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CONCERT CAPTURES OF THE KING FOR 40th ANNIVERSARY
August 18,  2017   -   Commercial Appeal   /   Elvis Express Radio
The King – or at least a larger-than-life version of his royal visage – returned home to Memphis on Wednesday, as FedExForum hosted “Elvis: Live in Concert,” a combination
musical performance/video event that drew an estimated 10,000 devotees, most of them in town to mark the 40th anniversary of Presley’s passing.  

The show is the byproduct of a 2015 album, “If I Can Dream,” which brought together old Presley vocal tracks and new musical recordings by the Royal Philharmonic Orchestra. The
album was a major international success with over 1.6 million copies sold and spawned a successful follow-up LP, “The Wonder of You,” last year. The projects prompted a live
multimedia tour which sold out arenas in Europe and Australia before making its U.S. debut in Akron, Ohio earlier this month.

The concert program began with a surprise: a teaser for the forthcoming and much-anticipated HBO documentary on Presley. The film, titled "Elvis Presley: The Searcher,” is
directed by Thom Zimny, an Emmy and Grammy winner who’s made several projects for Bruce Springsteen.

The four-minute preview of the doc focused on Presley’s return to serious music-making in Memphis in 1969 with producer Chips Moman. The clip included interviews with
Springsteen, Tom Petty, Stax songwriter/producer David Porter and various Presley associates including the recently departed Red West. The film will premiere on HBO at some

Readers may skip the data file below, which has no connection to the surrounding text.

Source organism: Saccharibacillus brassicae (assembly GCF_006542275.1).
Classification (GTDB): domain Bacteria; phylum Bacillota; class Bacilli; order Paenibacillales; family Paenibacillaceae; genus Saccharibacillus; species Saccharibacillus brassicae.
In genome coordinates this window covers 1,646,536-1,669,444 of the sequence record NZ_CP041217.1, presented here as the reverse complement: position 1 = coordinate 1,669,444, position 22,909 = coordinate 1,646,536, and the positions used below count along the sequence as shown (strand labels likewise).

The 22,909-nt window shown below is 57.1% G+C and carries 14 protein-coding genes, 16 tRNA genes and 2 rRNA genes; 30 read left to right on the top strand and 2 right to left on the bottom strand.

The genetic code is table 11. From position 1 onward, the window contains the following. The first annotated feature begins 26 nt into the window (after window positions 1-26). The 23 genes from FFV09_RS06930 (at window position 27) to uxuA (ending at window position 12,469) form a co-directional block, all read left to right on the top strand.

point in 2018.  

After the film preview, the concert kicked off with the arrival of conductor Robin Smith, and a 40-piece ensemble that included a core rock band and backing singers, abetted by
strings (featuring members of the Memphis Symphony Orchestra), brass and woodwinds.

Elvis’ former wife Priscilla Presley introduced the show and served as host for the evening, promising a visceral experience. “You’ll see [Elvis] bond with his band, you'll see the
rapport he had with the audience, you’ll see him have fun,” she said. “It’s a delight to have him back.”

The first part of the performance charged out with a big-screen Presley in his early-‘70s prime belting out “Burning Love” and “Steamroller Blues,” while smaller secondary screens
flashed images from across his career.  

The presentation was not without precedent. In 1997 and 2007, for the 20th and 30th anniversaries of Presley’s passing, Memphis hosted similar concert productions. The technical
aspects of those shows -- their merger of video projected footage with live musicians and a 16-piece orchestra conducted by Joe Guercio -- were seamless. And the main group
featured the bulk of Presley's '70s TCB Band, including guitarist James Burton, drummer Ronnie Tutt, bassist Jerry Scheff, and pianist Glen D. Hardin. Having Presley’s players on
hand offered a direct connection to what his dazzling ‘70s stage show felt like.  

The new "Elvis: In Concert” -- while lacking some of the frisson and precision of the previous shows -- did manage to highlight different sides of Presley’s musical makeup, focusing
on powerful ballads ("Bridge Over Troubled Water;" “You Gave Me a Mountain”)  and songs of operatic scope (“It’s Now or Never”; “Can’t Help Falling in Love”).  

Though the concert was not fully sold out – the top rafters were largely empty – those in attendance had come from all over. Fans from places as far flung as Tasmania and near as
Tullahoma, Tennessee thrilled to Presley’s voice, his comic interludes and jumpsuit gyrations as though he were there in the flesh. For them the King was neither gone, nor
forgotten.

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